Now that I’m logged in I am taken to the default Course overview page. This shows me important information about the course such as notices and announcements. There’s some links to a few areas, but really I want to get into the learning and explore this online learning environment.

Logged into the course

Courseware – the resources and materials

The courseware section contains a weekly view into the learning materials offered in this course. Each week contains a series of video lectures which are mostly annotated slides. This feels very different to a recording of a traditional lecture, it feels like someone has specifically made these for this module and gone to some effort in putting it together. Anyone would struggle to just watch videos and feel like their learning but videos are a big component when teaching is delivered online, especially in self-paced areas such as this courseware part. MIT have implemented a couple of tricks to enhance this experience, which is shown in the image below.

The main courseware area - broken down by weeks

Video playback is important, and MIT have all their lectures/recordings hosted on YouTube. In addition, they have overlaid extra video controls on top of the video which allow me to change the playback speed. Studies show that humans can listen (and understand) at a much faster speed than the spoken word, for example you’ll generally read quicker than you talk. For this reason the playback speed controls are fantastic, as they permit a 30 minute video to be played in 15. Realistically this isn’t how it may pan out, being a total novice I paused the videos a lot, went back and tried to understand what was being said. When it was clear I could carry on in 2x speed. On top of the speed controls were closed captions on the side of the video. These highlighted as they were spoken on the video – very helpful when trying to make a note, or attempt a problem.

Course Textbook

Perhaps more popular in American Universities, but still used across educational institutions is the textbook which the course can often follow. For 6.002x the textbook is a part of the system. It’s really just an embedded PDF. Sadly it doesn’t fit well in the screen and I think just downloading it would be easier. I didn’t explore it much, I think we’ve all seen PDFs before and know their strengths and limitations.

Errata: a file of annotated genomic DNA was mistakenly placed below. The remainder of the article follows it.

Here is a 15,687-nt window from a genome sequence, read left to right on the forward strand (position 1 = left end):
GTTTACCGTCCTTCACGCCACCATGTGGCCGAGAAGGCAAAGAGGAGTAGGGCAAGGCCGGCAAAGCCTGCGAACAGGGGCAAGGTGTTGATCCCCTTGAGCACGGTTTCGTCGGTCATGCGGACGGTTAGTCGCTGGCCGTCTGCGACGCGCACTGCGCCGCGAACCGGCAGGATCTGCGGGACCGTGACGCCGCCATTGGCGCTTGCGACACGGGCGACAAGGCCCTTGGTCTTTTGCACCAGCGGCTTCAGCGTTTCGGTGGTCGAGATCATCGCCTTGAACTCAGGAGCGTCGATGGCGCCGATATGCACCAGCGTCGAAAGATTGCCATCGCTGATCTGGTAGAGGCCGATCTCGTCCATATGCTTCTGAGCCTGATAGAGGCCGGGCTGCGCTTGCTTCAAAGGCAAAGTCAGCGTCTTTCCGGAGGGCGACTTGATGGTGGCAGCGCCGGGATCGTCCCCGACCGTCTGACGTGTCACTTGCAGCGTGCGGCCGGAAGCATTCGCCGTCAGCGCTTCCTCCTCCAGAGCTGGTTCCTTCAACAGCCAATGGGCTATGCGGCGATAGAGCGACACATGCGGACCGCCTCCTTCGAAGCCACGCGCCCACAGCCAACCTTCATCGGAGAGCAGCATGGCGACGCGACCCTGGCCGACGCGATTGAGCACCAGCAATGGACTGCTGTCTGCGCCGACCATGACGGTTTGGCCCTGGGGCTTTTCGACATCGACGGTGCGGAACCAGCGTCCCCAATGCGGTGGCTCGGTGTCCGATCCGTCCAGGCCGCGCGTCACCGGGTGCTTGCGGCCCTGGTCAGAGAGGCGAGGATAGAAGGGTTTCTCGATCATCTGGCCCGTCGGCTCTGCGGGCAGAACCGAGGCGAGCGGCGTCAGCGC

The course textbook


On a more interesting angle is the discussion area of the course. Taking the StakeOverflow or Yahoo Answers approach; questions can be asked and then a series of votes and responses from other learners highlights their validity and visibility in this area. There are a lot of students on this course (thousands) and they’ll all have questions. Managing this requires some level of intelligent system, helping to sift the useful from the less so. Questions can also be tagged and there’s a lot of user-customisation here to help the sifting of questions which are of a level you’re not interested in.

The Discussion part contains a space to post, tag, rate and answer questions

Example question

The example below shows a question which has a discussion building on it. This level of engagement for students should (in theory) help the teacher out, as common questions can often be answered by fellow students who know the answer. With enough students moderation can often be self-sustaining, but sometimes a teacher may want to drop in and give a more directed response. Adding to this, peer’s instructing themselves via guided, or totally free, discussion can help the learning process. Students talking in their own language to one another has shown to help generate the understanding of concepts or the building of knowledge – independent of other learning resources or activities.

A sample discussion within the course


This course started with a few wiki sections already set up and a strong encouragement for students to create any new pages they liked. As this is a wiki it also encourages anyone to come and edit existing pages. With all changes saved and marked against the learner it helps ensure that pages generally improve in quality throughout their duration, rather than turning into useless resources. The simple idea of building on initial concepts can clearly be useful for learners as they progress through from understanding concepts to building on their knowledge, learning new things and using their existing knowledge to leverage themselves into new areas.